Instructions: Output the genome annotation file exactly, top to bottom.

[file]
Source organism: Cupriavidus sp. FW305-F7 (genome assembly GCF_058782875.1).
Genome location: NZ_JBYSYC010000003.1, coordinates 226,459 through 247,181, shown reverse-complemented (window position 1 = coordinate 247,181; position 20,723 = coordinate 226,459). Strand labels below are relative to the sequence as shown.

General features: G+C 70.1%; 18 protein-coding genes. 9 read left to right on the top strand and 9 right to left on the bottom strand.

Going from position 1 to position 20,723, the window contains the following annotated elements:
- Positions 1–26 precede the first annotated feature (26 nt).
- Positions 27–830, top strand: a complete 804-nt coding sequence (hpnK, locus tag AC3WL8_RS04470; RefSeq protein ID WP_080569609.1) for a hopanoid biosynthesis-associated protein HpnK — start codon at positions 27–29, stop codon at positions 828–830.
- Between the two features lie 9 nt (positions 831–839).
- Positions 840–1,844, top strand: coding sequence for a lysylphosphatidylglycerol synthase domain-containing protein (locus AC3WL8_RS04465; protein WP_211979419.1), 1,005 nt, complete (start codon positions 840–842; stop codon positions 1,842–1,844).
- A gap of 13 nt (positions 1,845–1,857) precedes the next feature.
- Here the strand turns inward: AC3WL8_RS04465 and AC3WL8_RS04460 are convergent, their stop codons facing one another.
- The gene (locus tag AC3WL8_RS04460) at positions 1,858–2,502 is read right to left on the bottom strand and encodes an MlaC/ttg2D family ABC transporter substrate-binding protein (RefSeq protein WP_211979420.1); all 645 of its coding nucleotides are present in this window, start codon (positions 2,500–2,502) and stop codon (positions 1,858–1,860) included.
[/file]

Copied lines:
Source organism: Cupriavidus sp. FW305-F7 (genome assembly GCF_058782875.1).
Genome location: NZ_JBYSYC010000003.1, coordinates 226,459 through 247,181, shown reverse-complemented (window position 1 = coordinate 247,181; position 20,723 = coordinate 226,459). Strand labels below are relative to the sequence as shown.

General features: G+C 70.1%; 18 protein-coding genes. 9 read left to right on the top strand and 9 right to left on the bottom strand.

Going from position 1 to position 20,723, the window contains the following annotated elements:
- Positions 1–26 precede the first annotated feature (26 nt).
- Positions 27–830, top strand: a complete 804-nt coding sequence (hpnK, locus tag AC3WL8_RS04470; RefSeq protein ID WP_080569609.1) for a hopanoid biosynthesis-associated protein HpnK — start codon at positions 27–29, stop codon at positions 828–830.
- Between the two features lie 9 nt (positions 831–839).
- Positions 840–1,844, top strand: coding sequence for a lysylphosphatidylglycerol synthase domain-containing protein (locus AC3WL8_RS04465; protein WP_211979419.1), 1,005 nt, complete (start codon positions 840–842; stop codon positions 1,842–1,844).
- A gap of 13 nt (positions 1,845–1,857) precedes the next feature.
- Here the strand turns inward: AC3WL8_RS04465 and AC3WL8_RS04460 are convergent, their stop codons facing one another.
- The gene (locus tag AC3WL8_RS04460) at positions 1,858–2,502 is read right to left on the bottom strand and encodes an MlaC/ttg2D family ABC transporter substrate-binding protein (RefSeq protein WP_211979420.1); all 645 of its coding nucleotides are present in this window, start codon (positions 2,500–2,502) and stop codon (positions 1,858–1,860) included.